When comparing the data generated from this study with previously published work by Coldham & Woodward, more OMPs (total of 54) were identified here in comparison to 34 reported in their study. However, there were proteins that were not identified by using the LPI™ FlowCell. Coldham & Woodward identified 34 outer membrane proteins using a method based on fractionating the whole cell lysate into its various intracellular parts coupled with two dimensional HPLC-mass spectrometry (2D-LC-MS/MS). Of the 34 outer membrane proteins identified, just over half (18) were found in our dataset. Overall there were 36 S. typhimurium OMPs identified in our dataset that were not reported previously  (Additional file 2). Some of these differences may be due to the use of different strains and variation in microbial culture conditions between both studies which will be reflected in their protein expression profiles. In addition, since the method used by Coldham & Woodward relied on multiple fractionation steps of the whole cell lysate, potential loss of outer membrane proteins, especially lower abundant ones could have occurred at each step in their workflow. Furthermore, it has been reported that results generated from mass spectrometry vary depending on the database search algorithm used to identify proteins . The work carried out by Coldham &Woodward used the search algorithm SEQUEST, while in this study the search algorithm MASCOT was used. Therefore, the differences observed between the two methods could also be attributed to the database search algorithms and parameters used. Previous work carried out by Molloy et al  identified 30 outer membrane proteins from Escherichia coli (E. coli) which is closely related to S. Typhimurium using a method based on the enrichment of outer membrane proteins using sodium carbonate washes and incorporating the detergent ASB-14 to aid in solubilising them prior 2D GE. This study manages to identify 15 of the 30 outer membrane proteins. A further 15 outer membrane proteins reported by Molloy et al were not seen in this study while 39 outer membrane proteins were identified in this study that was not reported by Molloy et al. Some of these differences may be attributed again to the different strains and growth conditions used as well as the different instrument used to identify the proteins and bioinformatics tools used to confirm the presence of outer membrane proteins. These results show there is no real consensus of proteins identified between the LPI™ FlowCell method and more established methods such as 2D GE and 2D-LC-MS/MS (Additional file 2). Instead these methods complement each other and therefore when designing experiments to identify outer membrane proteins it is important to try a range of approaches to maximise the coverage of OMPs detected.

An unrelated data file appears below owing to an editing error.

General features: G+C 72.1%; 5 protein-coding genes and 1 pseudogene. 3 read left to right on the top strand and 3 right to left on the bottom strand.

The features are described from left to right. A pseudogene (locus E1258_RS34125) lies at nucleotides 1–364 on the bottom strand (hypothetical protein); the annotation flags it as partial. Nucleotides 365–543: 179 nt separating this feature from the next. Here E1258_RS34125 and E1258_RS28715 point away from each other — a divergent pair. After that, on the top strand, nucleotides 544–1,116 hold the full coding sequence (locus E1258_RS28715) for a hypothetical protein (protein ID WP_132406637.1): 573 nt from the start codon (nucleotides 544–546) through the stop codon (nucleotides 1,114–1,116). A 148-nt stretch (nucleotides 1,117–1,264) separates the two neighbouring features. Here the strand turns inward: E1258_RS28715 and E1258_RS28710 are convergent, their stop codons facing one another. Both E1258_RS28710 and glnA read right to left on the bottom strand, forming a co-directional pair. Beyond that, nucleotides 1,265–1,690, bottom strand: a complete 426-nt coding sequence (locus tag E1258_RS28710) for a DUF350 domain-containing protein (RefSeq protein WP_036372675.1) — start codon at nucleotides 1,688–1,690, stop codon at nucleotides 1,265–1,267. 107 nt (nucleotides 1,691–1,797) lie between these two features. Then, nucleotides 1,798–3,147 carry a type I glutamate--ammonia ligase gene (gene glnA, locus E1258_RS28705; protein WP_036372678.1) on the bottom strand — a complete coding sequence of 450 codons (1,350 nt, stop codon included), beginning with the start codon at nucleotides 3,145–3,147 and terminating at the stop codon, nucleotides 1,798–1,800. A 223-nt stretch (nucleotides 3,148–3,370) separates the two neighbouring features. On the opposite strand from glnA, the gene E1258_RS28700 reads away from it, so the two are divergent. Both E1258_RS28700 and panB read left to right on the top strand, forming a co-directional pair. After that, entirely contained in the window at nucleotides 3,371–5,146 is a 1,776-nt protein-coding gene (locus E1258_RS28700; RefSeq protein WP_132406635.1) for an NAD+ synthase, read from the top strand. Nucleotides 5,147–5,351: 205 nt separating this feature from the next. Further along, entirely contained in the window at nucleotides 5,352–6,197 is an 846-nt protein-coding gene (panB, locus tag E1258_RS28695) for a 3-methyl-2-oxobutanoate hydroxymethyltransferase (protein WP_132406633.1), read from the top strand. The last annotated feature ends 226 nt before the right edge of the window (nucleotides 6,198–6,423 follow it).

Finally, when collating the results from both digests performed in this study, different classes of membrane proteins with varying functions were also identified. A total of 69 proteins were identified as being outer membrane proteins of which 54 were identified with two or more peptide hits (Additional file 1). Using the database UniProtKB http://www.uniprot.org some of the functions of the outer membrane proteins were deduced. These included the transporters BtuB which is responsible for the uptake of vitamin B12, LamB which is involved in the uptake of maltose and maltodextrins and LolB which is involved in the incorporation of lipoproteins in the outer membrane. Other biologically significant proteins identified included the enzymes MltC which may play a role in cell elongation and division and NlpD which is involved in catabolic processes in cell wall formation as well as proteins involved in virulence such as Lpp1, Lpp2 and OmpX. To further verify the functions of the outer membrane proteins identified in the present study, manual mining of the data, which involved searching through literature containing information on the proteins of interest, was also undertaken. This approach shed further light on outer membrane proteins identified that were not apparent using UniProtKB, a shortcoming of using a single approach to verify the functions of proteins . These included membrane-bound lytic murein transglycosylase (MltB and MltC) which is important for cell growth , conjugal transfer surface exclusion protein (TraT) which is responsible for resistance to bacterial killing by serum  and RcsF protein which is part of the Rcs phosphorelay signalling pathway responding to peptidoglycan damage by regulating colanic acid capsular exopolysaccharide synthesis, and has also been seen to enhance bacterial survival in the presence of antibiotics .